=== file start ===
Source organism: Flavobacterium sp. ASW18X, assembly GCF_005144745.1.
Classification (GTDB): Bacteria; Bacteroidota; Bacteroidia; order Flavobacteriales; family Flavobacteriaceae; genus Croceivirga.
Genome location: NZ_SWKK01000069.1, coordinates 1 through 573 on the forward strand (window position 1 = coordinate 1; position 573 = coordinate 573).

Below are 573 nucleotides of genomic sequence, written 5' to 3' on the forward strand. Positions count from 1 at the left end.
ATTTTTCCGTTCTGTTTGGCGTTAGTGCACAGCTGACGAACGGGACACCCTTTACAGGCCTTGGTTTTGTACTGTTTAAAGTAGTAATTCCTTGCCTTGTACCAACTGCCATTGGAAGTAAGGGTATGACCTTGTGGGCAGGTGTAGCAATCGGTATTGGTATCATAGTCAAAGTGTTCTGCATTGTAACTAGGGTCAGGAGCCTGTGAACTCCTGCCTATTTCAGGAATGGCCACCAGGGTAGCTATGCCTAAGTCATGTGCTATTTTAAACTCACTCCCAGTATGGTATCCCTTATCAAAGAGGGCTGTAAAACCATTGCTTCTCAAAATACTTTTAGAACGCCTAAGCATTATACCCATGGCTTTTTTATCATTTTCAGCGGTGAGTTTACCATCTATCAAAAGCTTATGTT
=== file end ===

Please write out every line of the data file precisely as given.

Source organism: Flavobacterium sp. ASW18X, assembly GCF_005144745.1.
Classification (GTDB): Bacteria; Bacteroidota; Bacteroidia; order Flavobacteriales; family Flavobacteriaceae; genus Croceivirga.
Genome location: NZ_SWKK01000069.1, coordinates 1 through 573 on the forward strand (window position 1 = coordinate 1; position 573 = coordinate 573).

Below are 573 nucleotides of genomic sequence, written 5' to 3' on the forward strand. Positions count from 1 at the left end.
ATTTTTCCGTTCTGTTTGGCGTTAGTGCACAGCTGACGAACGGGACACCCTTTACAGGCCTTGGTTTTGTACTGTTTAAAGTAGTAATTCCTTGCCTTGTACCAACTGCCATTGGAAGTAAGGGTATGACCTTGTGGGCAGGTGTAGCAATCGGTATTGGTATCATAGTCAAAGTGTTCTGCATTGTAACTAGGGTCAGGAGCCTGTGAACTCCTGCCTATTTCAGGAATGGCCACCAGGGTAGCTATGCCTAAGTCATGTGCTATTTTAAACTCACTCCCAGTATGGTATCCCTTATCAAAGAGGGCTGTAAAACCATTGCTTCTCAAAATACTTTTAGAACGCCTAAGCATTATACCCATGGCTTTTTTATCATTTTCAGCGGTGAGTTTACCATCTATCAAAAGCTTATGTT